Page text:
As far as life-changing events go, having the child you gave up for adoption ten years ago suddenly appear at your door and drag you to a town populated by cursed fairy tale characters ranks pretty high. But according to “Once Upon a Time” star Jennifer Morrison, who plays bail bondwoman and unwitting daughter to Snow White, Emma Swan – the life-altering drama is about to be turned up to 11. On a call this week, Morrison dished on what kind of drastic changes lie ahead in the land of Storybrooke, how Sunday’s episode will explore more of the hit ABC show’s mythology, and why the lonely Ms. Swan might soon be ready for a romantic interlude.
Emma is pretty isolated and lonely when we first meet her. How does having Henry [Jared Gilmore] and the people of Storybrooke in her life change her?
Emma being drawn into this world of Storybrooke through Henry is definitely the most uncomfortable thing that’s probably ever happened to her. She’s worked quite hard to keep herself isolated so that she doesn’t ever have to get hurt. The fact that she’s now opening herself to this child who she had to give up and is now reconnecting with him… And connecting with Mary Margaret, who seems to be incredibly kind and loving and generous without wanting anything back, which Emma has never experienced before. We’ll see a lot of push and pull from her. She starts to feel safe enough that she opens up, and then panics that she’s opened up and kind of closes off again. In a sense I feel like Emma is like a 14-year old boy in her mind. She’s kind of awkward and closed off. You sort of see her starting from that place and you’re going to see her grow tremendously emotionally over time as she spends time around these people and it feels safer and safer to open up to them.
Catch Up On The Pilot Episode Of “Once Upon A Time”:
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Is there a point where she starts to really believe Henry?
I don’t know when that’s gonna happen. We’re starting [to film] episode 11 and she still does not believe him. She’s going along with it because she feels like it’s the right thing to do in terms of supporting a child who she believes is using these stories to help him work through emotional problems and these stressful situations he’s going through. She’s not going along with it because she believes there’s any truth to it yet. I’ll be just as fascinated as everyone else to find out what it is that would actually tip the scales to make any person believe that they’re living amongst fairy tale characters who are cursed and don’t know who they are.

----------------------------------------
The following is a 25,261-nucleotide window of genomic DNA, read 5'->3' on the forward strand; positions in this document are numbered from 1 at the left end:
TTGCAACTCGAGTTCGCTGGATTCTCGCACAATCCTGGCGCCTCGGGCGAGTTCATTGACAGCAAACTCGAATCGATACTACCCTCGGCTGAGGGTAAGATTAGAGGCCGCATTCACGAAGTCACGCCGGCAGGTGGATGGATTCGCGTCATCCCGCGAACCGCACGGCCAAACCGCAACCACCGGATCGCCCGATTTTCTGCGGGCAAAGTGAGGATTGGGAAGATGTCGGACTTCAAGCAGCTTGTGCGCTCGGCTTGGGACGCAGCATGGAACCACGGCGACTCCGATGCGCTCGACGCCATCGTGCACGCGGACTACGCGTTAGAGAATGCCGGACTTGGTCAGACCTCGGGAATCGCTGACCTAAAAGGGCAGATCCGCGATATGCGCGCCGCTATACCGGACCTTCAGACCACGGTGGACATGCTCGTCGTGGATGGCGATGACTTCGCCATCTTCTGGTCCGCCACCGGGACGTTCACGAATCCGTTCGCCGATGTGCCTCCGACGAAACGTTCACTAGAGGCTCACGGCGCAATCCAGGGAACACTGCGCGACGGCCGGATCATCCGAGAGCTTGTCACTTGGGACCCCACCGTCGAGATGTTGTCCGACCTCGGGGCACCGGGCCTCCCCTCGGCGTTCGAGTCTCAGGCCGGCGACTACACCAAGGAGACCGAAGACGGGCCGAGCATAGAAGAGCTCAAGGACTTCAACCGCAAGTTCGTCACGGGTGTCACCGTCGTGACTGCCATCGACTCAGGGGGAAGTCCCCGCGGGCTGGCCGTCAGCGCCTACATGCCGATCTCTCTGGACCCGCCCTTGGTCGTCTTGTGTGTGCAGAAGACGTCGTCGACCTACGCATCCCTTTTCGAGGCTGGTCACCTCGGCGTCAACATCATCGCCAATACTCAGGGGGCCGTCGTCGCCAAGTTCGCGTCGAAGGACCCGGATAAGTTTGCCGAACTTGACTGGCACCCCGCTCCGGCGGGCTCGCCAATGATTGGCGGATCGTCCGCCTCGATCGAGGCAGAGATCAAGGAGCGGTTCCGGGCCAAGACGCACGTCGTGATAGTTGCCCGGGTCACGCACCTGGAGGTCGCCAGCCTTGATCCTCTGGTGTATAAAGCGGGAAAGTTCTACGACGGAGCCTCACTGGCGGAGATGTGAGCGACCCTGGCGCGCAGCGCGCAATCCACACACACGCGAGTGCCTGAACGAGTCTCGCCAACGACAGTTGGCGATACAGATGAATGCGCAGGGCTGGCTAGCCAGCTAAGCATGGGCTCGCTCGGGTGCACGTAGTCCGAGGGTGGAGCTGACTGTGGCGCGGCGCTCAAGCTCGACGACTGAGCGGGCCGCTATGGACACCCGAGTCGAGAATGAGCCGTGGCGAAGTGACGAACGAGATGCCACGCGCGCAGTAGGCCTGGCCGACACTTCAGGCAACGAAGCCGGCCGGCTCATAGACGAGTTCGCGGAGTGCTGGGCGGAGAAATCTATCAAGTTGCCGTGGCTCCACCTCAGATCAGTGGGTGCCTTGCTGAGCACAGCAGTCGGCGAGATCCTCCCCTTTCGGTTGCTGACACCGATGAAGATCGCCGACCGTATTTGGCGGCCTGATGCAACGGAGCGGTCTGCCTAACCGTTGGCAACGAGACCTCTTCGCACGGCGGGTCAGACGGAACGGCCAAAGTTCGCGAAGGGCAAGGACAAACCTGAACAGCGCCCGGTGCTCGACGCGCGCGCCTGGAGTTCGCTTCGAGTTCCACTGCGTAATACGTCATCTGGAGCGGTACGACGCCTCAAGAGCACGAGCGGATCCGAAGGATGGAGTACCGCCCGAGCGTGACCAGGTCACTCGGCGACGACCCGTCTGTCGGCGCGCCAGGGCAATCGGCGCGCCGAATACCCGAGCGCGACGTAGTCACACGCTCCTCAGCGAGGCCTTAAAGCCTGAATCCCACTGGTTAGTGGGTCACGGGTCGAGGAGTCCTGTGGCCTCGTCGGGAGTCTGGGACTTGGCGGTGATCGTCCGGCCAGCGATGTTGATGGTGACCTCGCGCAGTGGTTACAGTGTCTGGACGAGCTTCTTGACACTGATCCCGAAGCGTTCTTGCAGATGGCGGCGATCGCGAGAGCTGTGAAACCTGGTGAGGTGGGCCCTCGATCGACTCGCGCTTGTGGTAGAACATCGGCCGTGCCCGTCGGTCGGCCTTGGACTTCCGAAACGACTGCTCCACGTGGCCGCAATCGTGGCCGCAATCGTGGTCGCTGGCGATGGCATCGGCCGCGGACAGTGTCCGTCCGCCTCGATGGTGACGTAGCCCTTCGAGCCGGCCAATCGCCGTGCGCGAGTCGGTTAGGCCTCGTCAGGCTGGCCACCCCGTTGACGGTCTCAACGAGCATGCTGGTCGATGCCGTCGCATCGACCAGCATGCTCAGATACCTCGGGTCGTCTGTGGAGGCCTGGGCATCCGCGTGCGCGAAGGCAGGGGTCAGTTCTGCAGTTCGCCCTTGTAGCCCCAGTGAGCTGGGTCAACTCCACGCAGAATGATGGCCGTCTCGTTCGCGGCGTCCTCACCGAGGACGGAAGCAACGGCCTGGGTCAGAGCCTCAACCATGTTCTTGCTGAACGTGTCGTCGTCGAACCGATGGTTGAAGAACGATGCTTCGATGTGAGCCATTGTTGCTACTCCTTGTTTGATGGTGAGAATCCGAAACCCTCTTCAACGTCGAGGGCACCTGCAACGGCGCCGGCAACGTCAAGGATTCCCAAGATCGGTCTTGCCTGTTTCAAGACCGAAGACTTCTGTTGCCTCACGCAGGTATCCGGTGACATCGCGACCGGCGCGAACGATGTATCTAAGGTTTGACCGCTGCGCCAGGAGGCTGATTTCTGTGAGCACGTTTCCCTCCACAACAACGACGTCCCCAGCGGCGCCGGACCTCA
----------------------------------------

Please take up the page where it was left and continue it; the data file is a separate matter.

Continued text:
On some subconscious level do Emma and Snow White/Mary Margaret [Ginnifer Goodwin] realize who they are to each other?
There’s definitely a magnetism. Whenever she’s around Mary Margaret it’s unsettling but in a good way. She instantly feels more vulnerable. Emma’s someone who’s in constant conflict internally. She does feel some kind of pull to Mary Margaret, but she sort of discounts it as just being someone that is different than anyone she’s ever met before, not because she thinks, Oh, this woman might be my mother.
Is Emma going to keep her job and commute to Storybrooke, Maine from Boston? That’s quite a haul, if so.
[Laughs] I think she believes that she’s going to keep her job and commute to Storybrooke. That’s what she’s telling herself initially, but there’s a point in which she realizes that she can’t. The only reason she’s been able to live with the fact that she had to give up Henry is because she believes that she really did the best thing for him. And when she realizes that maybe his life isn’t as good as she’d hoped it would be, she is not going to be able to live with herself until she follows through and makes sure that his life is good. And when she gets to the point where she realizes that she’s going to have to stick around and be closer to him in order to make sure that happens, she will make some drastic life changes in order to stay in his life.
Are we going to see any flashbacks of Emma’s earlier life? Or is that strictly reserved for the people of Storybrooke?
As far as I know, they’re not going to flashback into reality. All the flashbacks are in fairy tale land. But they’ve been telling Emma’s story through other characters who she relates to. Down the road there are other fairy tale characters that are in reality that Emma ends up connected to that also reveal more about her past. When they have these standalone episodes with these new fairy tale characters that they introduce, they use them structurally to tell Emma’s story. They’re sort of, in a sense, like her flashbacks in a way.
As Emma starts to become more open, does that in turn open her up to a potential romantic opportunity?
Ummm….possibly. We’ll see! Let’s just say that there is room in Emma’s heart for love. It will be very complicated to see how that works.
What can we expect from Sunday’s episode?
The new episode really dives into the curse. We really get to see into the backstory about why the Evil Queen wanted to find this curse, why she’s evil, and why she feels so compelled to inflict this curse. We really start to get into the foundational elements of the [show’s] mythology. Then in, in Episode 3, we really kind of launch into the storytelling. We start filling in the blanks and seeing how Snow White and Prince Charming met, and why they fell in love, and how they fell in love, and other characters start to come in. We meet Cinderella at one point. The doors sort of blow open after that second episode.
“Once Upon a Time” airs Sundays at 8/7c on ABC.